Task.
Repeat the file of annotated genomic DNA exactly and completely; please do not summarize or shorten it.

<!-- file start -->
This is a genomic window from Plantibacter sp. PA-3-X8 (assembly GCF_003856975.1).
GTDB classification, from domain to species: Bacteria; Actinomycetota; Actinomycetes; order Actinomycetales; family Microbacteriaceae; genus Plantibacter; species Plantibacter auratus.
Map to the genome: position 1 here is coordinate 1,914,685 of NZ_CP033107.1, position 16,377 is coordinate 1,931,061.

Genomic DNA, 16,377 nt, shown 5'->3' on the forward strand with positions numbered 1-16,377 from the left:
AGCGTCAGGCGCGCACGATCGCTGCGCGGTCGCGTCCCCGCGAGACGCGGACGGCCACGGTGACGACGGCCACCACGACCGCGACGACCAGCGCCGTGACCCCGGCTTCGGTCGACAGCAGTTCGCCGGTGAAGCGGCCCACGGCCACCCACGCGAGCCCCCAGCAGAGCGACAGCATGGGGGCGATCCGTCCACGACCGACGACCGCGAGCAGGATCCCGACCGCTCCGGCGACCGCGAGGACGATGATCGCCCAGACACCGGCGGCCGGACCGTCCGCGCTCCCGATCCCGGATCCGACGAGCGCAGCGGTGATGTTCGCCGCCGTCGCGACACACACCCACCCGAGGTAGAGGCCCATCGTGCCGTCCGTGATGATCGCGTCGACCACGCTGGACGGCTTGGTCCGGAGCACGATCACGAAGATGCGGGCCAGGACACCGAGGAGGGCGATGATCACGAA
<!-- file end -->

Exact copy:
This is a genomic window from Plantibacter sp. PA-3-X8 (assembly GCF_003856975.1).
GTDB classification, from domain to species: Bacteria; Actinomycetota; Actinomycetes; order Actinomycetales; family Microbacteriaceae; genus Plantibacter; species Plantibacter auratus.
Map to the genome: position 1 here is coordinate 1,914,685 of NZ_CP033107.1, position 16,377 is coordinate 1,931,061.

Genomic DNA, 16,377 nt, shown 5'->3' on the forward strand with positions numbered 1-16,377 from the left:
AGCGTCAGGCGCGCACGATCGCTGCGCGGTCGCGTCCCCGCGAGACGCGGACGGCCACGGTGACGACGGCCACCACGACCGCGACGACCAGCGCCGTGACCCCGGCTTCGGTCGACAGCAGTTCGCCGGTGAAGCGGCCCACGGCCACCCACGCGAGCCCCCAGCAGAGCGACAGCATGGGGGCGATCCGTCCACGACCGACGACCGCGAGCAGGATCCCGACCGCTCCGGCGACCGCGAGGACGATGATCGCCCAGACACCGGCGGCCGGACCGTCCGCGCTCCCGATCCCGGATCCGACGAGCGCAGCGGTGATGTTCGCCGCCGTCGCGACACACACCCACCCGAGGTAGAGGCCCATCGTGCCGTCCGTGATGATCGCGTCGACCACGCTGGACGGCTTGGTCCGGAGCACGATCACGAAGATGCGGGCCAGGACACCGAGGAGGGCGATGATCACGAA